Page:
energetics of food

Morel of the Story

foraging morel mushrooms eat local

I don’t quite have the words to capture the magic I feel in this place. Particularly in this rainy spring weather. The birds in chorus. The forest full with fresh greens. Moss covered trees. Fungi on everything. Damp bark, the clean, fresh air. Little tree frogs. Red tailed squirrels. A white tail frolicking away from us. The energy of trees that are hundreds of years old. The view of the river bluffs carved from the same glacier that made the ole Mississippi.

I’m at my dad’s (no longer working) farm, that has been in our family for almost 200 years. The farm land (consisting of corn and soybeans as crops) was sold a few years ago. What’s left? 150 acres of woods, creeks, ponds, and furry friends!

Sup lil brah

Sup lil brah

fungi on bark
I want his shell to be replicated into art for my home! So pretty!

I want his shell to be replicated into art for my home! So pretty!

An atmosphere perfect for foraging morels. Morel mushrooms are incredibly good tasting mushrooms that can’t be cultivated. They (seemingly) just grow at random during the Spring. They are native to the midwest– and they are fabulously yummy. I’ve only come down to the farm maybe twice before during this time of year. I remember coming as a kid, and being very disappointed in the process. My husband has a joke he loves to say, “Alexandra vs nature”– well imagine a young kid version of this. Bugs? Cold? Rain? Looking in dirt? Yeah not so ideal. But adult Alexandra, while still hating insects in my space, handles all of this much better. And in fact, I kinda love it!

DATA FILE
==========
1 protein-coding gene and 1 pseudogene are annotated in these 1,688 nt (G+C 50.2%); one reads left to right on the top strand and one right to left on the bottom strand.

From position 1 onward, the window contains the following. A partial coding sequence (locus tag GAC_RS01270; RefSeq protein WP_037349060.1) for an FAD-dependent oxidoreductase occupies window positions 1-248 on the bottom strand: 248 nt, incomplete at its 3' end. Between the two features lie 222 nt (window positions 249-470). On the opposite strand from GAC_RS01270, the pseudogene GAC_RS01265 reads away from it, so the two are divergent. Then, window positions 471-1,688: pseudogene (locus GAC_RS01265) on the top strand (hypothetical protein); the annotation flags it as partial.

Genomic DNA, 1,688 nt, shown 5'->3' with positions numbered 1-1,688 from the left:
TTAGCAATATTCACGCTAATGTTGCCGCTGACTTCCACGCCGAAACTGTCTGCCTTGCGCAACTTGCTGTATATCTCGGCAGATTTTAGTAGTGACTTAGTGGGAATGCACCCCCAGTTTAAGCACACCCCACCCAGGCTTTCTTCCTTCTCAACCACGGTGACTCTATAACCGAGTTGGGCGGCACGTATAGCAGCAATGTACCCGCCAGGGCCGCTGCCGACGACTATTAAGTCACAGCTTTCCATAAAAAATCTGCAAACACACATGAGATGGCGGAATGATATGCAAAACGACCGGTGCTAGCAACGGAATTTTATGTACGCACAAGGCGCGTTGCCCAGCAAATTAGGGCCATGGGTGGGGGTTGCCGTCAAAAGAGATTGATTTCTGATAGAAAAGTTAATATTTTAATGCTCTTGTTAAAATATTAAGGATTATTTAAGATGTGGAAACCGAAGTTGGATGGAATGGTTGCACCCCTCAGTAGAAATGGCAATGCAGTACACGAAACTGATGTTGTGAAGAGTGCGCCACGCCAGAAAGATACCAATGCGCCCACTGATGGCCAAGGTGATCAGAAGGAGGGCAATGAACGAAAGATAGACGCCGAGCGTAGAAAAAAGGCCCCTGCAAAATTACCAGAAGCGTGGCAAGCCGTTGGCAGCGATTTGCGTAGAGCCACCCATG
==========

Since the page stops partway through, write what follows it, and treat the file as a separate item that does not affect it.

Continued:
fresh morel mushroom spring illinois midwest

Walking in the woods, listening to the birds, the crunch of the branches beneath my feet. It is very much a magical, meditative experience.

Then comes the actual search process. This is the part I am learning I am not so good at. I thought being so distinctive, I would have no trouble with this. Pattern recognition is my jam. Well, finding them is a pretty random game. There needs to be some sunlight, so that the land isn’t too moist. And they tend to be close to elm trees, but not necessarily directly under them. Lots of rain seems to help them to pop up, too.

I’m embarrassed that my initial thoughts made me feel like I was in a real life version of Zelda. Searching for any oddities or things out of place. I felt like I was pretty good at that. I found a tree frog, countless spiders, a deer antler, various other types of fungi, deer fur, and more. But the morels… a bit tougher. I found the first one of the trip, but my beginners luck ended there. The thrill of finding one is addictive. It feels like finding gold–nature’s gold, that is! 

My dad really seems to have a knack for it. Miraculously, on day 2, my dad found the hot spot of all hot spots. We found an area with about 100 morels! It was like hitting the jackpot. So so satisfying, everywhere we turned we could find one! So satisfying. 

This is beyond farm to table. This is natural food, uncultivated, just created because mother nature is incredible, then foraged and immediately put on the table. I’m beginning to understand the appeal of hunting. I’m much happier with being the gatherer in the hunter-gathering scenario though! 😅

I’m so thankful for the experience: for the connection to the land and my food! “Morel” of the story: I came back after 3 days having a much deeper appreciation for all that our mother earth provides for us! -AHS

morel mushrooms pike county illinois
morels on burger with spinach
morels with butter and white wine

How to Prepare morels